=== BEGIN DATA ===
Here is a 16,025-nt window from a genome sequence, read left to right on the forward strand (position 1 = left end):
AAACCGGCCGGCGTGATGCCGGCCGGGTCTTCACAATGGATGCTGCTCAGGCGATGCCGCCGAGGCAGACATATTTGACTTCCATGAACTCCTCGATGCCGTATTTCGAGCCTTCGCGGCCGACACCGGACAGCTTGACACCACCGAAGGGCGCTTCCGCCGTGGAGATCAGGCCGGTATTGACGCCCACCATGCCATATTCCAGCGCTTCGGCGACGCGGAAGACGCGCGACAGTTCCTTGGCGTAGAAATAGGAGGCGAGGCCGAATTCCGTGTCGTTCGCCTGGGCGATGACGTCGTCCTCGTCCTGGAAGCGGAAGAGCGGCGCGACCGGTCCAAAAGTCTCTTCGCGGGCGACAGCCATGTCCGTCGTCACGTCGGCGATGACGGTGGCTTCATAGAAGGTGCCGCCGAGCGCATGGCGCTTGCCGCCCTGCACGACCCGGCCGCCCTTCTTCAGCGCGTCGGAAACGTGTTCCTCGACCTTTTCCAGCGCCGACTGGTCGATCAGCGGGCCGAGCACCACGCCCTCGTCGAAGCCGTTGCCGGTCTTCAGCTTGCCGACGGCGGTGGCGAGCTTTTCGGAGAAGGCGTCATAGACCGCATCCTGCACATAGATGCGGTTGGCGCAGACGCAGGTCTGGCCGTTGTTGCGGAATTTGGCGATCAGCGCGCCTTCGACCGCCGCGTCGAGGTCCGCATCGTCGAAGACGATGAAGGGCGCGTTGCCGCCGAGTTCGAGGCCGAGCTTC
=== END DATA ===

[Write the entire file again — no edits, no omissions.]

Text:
Here is a 16,025-nt window from a genome sequence, read left to right on the forward strand (position 1 = left end):
AAACCGGCCGGCGTGATGCCGGCCGGGTCTTCACAATGGATGCTGCTCAGGCGATGCCGCCGAGGCAGACATATTTGACTTCCATGAACTCCTCGATGCCGTATTTCGAGCCTTCGCGGCCGACACCGGACAGCTTGACACCACCGAAGGGCGCTTCCGCCGTGGAGATCAGGCCGGTATTGACGCCCACCATGCCATATTCCAGCGCTTCGGCGACGCGGAAGACGCGCGACAGTTCCTTGGCGTAGAAATAGGAGGCGAGGCCGAATTCCGTGTCGTTCGCCTGGGCGATGACGTCGTCCTCGTCCTGGAAGCGGAAGAGCGGCGCGACCGGTCCAAAAGTCTCTTCGCGGGCGACAGCCATGTCCGTCGTCACGTCGGCGATGACGGTGGCTTCATAGAAGGTGCCGCCGAGCGCATGGCGCTTGCCGCCCTGCACGACCCGGCCGCCCTTCTTCAGCGCGTCGGAAACGTGTTCCTCGACCTTTTCCAGCGCCGACTGGTCGATCAGCGGGCCGAGCACCACGCCCTCGTCGAAGCCGTTGCCGGTCTTCAGCTTGCCGACGGCGGTGGCGAGCTTTTCGGAGAAGGCGTCATAGACCGCATCCTGCACATAGATGCGGTTGGCGCAGACGCAGGTCTGGCCGTTGTTGCGGAATTTGGCGATCAGCGCGCCTTCGACCGCCGCGTCGAGGTCCGCATCGTCGAAGACGATGAAGGGCGCGTTGCCGCCGAGTTCGAGGCCGAGCTTC